Ronnie is a genius comic creation. Rogen parks him somewhere between Travis Bickle from “Taxi Driver” and, dare I say it, Oliver Hardy. For starters, just look at the guy. Rogen’s courageous physicality as Ronnie speaks of a lumpy, misshapen guy who, even in an ill-fitting light blue polyester mall cop uniform, seems to spill out uncomfortably, his lumpy body rolling along as he walks up and down the mall. He looks like the average overweight slacker twenty-something male in America today. Even when he “dresses up” for his (in his mind) date with Brandi, what does he pull out? A dark polyester cardigan, slacks and a cheap gold chain around his neck. He’s not trying to impress per se, but this is all he’s got.
And yet Ronnie is by turns hateful and moronic. There isn’t a scintilla of sympathetic feelings in him. Women are objects like Cinnabons, eager to be nailed and incapable of giving him any intelligent advice. Foreigners like “Saddamn”, a mall vendor (played brilliantly by Aziz Ansari), should be destroyed and are instant crime suspects. Ronnie voices a lot of these ideas because, well, that’s all he knows and he isn’t about to cave in to anyone, even when there is a police department that doesn’t want him to take the law into his own hands.I don’t think Hill wants to show Ronnie as a hero. because he isn’t. In his outrageous stupidity, living in his own delusions of grandeur, Ronnie still has the gall and moronic gumption to settle things once and for all, and fight his own war against evil. Has anyone ever told him he couldn’t? Will he listen to the police detective (Ray Liotta) who tells him to stay away? No.
But it’s Ronnie determination, in scenes of both idiotic dumbfoundedness and physical bravery, that ultimately define his drive to live his life both balls to the wall. It’s bad enough that the detective, as a goof, abandons Ronnie is the town’s worst part of town; it’s probably not all that amazing that Ronnie subsequently beats the shit out of several drug dealers who threaten him. No, he didn’t “kill” them (as he claims), but with all that anger trapped inside him, how could these crackheads stand a chance? When Ronnie tries to become a police officer, literally nothing will stand in his way. Seeing him viciously push away other recruits while he cuts through the obstacle course is proof of his drive –it’s stupid but at least he’s driven. His mistake, of course, in the hilarious scene during his psychological evaluation, is to admit that he “took himself off” his bipolar meds and that he loves guns. Did we really think he was going to get away and make it into the police academy?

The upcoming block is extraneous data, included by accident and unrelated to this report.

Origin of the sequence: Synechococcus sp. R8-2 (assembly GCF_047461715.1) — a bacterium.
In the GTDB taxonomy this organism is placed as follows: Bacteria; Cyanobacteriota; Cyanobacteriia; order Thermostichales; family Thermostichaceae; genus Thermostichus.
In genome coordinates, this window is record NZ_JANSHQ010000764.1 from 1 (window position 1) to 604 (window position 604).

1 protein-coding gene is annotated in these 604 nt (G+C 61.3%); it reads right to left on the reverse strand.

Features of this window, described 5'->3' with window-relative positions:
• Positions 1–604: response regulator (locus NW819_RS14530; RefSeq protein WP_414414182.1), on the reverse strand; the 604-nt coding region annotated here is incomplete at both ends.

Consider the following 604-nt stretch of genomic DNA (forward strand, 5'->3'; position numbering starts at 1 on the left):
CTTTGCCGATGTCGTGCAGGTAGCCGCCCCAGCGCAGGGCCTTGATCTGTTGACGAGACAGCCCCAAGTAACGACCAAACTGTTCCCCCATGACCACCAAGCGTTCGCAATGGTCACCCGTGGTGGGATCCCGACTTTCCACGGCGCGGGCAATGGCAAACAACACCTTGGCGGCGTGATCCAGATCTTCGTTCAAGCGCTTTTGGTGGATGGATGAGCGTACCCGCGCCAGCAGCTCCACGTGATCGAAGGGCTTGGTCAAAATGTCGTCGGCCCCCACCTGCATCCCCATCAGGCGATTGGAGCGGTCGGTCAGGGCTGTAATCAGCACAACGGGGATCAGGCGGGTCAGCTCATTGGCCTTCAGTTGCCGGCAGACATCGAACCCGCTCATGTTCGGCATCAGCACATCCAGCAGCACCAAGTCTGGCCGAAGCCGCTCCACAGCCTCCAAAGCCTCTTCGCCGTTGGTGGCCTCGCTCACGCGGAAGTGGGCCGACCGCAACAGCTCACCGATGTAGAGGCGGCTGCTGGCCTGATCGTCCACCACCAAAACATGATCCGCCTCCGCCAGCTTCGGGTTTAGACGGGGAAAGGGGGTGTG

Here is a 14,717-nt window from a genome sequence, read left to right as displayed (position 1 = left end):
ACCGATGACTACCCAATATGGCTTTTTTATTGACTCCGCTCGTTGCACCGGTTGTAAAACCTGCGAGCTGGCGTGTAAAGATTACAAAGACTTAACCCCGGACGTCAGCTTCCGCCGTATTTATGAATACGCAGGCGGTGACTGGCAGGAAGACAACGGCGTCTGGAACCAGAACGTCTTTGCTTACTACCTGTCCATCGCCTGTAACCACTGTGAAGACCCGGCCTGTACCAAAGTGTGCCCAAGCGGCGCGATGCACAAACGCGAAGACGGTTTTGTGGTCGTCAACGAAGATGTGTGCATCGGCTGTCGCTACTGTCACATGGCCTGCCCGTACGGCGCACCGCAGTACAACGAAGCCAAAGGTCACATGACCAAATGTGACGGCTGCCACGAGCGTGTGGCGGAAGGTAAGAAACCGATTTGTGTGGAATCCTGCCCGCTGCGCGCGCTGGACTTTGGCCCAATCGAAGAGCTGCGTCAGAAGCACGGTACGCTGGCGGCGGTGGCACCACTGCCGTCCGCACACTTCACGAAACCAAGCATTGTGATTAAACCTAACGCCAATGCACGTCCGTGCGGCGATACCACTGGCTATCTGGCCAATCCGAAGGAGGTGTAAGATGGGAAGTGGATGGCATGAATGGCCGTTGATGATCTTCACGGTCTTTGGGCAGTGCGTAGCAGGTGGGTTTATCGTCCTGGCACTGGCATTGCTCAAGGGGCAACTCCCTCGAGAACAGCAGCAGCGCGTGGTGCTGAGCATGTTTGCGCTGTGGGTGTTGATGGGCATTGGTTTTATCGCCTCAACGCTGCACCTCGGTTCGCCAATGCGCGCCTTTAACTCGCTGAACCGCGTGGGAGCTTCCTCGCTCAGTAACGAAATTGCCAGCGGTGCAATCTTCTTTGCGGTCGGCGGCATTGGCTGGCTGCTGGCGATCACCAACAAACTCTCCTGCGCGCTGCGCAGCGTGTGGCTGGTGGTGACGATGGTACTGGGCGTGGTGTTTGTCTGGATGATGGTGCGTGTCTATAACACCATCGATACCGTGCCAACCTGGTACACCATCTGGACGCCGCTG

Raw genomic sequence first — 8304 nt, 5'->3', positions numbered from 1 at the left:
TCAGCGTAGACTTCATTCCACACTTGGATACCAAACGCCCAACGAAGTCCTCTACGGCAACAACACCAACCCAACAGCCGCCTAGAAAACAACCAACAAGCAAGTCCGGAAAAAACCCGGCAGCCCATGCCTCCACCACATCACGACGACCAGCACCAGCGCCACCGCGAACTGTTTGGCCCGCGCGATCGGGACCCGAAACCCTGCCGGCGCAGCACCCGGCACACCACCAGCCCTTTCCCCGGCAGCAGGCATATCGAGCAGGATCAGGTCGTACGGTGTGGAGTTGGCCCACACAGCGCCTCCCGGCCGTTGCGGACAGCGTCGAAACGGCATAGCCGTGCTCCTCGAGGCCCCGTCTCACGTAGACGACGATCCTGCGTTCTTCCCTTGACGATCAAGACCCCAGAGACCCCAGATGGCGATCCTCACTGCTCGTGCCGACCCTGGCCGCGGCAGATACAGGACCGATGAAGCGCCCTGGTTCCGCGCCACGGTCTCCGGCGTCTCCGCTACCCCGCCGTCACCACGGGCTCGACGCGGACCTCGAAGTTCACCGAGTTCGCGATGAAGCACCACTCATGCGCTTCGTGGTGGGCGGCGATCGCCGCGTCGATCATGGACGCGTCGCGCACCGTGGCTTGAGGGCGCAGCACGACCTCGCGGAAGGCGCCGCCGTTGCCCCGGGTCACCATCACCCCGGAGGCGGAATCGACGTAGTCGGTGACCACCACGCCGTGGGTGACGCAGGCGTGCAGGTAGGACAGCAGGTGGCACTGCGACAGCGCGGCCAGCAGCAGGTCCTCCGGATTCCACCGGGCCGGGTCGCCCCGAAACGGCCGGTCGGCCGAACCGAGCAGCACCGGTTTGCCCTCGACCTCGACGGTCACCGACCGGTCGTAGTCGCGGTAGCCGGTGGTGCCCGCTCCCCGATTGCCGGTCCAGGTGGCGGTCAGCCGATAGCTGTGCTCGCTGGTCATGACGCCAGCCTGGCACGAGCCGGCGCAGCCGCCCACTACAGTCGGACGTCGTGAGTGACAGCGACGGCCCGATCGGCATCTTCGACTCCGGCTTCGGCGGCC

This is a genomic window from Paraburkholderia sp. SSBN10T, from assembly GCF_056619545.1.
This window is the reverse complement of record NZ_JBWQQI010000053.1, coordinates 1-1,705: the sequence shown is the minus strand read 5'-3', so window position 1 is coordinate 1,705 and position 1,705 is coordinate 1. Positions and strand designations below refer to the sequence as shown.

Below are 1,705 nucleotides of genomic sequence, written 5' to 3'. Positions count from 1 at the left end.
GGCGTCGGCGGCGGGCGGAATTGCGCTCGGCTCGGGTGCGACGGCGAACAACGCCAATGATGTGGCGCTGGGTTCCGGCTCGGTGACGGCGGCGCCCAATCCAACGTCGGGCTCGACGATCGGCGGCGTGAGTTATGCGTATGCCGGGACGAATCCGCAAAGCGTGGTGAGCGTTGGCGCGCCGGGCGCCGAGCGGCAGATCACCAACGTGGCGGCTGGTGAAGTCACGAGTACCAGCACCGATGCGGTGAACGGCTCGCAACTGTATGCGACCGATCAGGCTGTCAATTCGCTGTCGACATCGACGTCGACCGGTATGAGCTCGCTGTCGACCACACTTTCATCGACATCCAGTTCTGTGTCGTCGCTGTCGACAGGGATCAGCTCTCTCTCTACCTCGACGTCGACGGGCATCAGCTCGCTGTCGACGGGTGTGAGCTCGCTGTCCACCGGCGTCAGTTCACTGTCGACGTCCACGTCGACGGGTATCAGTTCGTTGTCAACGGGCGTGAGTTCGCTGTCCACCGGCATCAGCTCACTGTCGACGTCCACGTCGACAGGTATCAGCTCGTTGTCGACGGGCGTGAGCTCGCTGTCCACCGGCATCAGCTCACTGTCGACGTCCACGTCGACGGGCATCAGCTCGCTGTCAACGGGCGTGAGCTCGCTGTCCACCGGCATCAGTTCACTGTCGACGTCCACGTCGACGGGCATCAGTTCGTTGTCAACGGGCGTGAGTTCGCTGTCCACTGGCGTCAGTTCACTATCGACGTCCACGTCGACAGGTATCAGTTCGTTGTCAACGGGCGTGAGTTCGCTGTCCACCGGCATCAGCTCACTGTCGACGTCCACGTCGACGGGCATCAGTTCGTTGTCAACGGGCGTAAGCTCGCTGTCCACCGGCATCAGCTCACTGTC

This beast had to be contained somehow. Try with all your might, hurt others along the way and the system will system will still beat you down. I don’t know if that is the pseudo-message here, but Ronnie is completely taken aback later when the Liotta character informs him that he hasn’t passed his evaluation. He thought he had this all figured out, going away party from the mall job, cake shaped as a gun and all (Thanks, Mom!).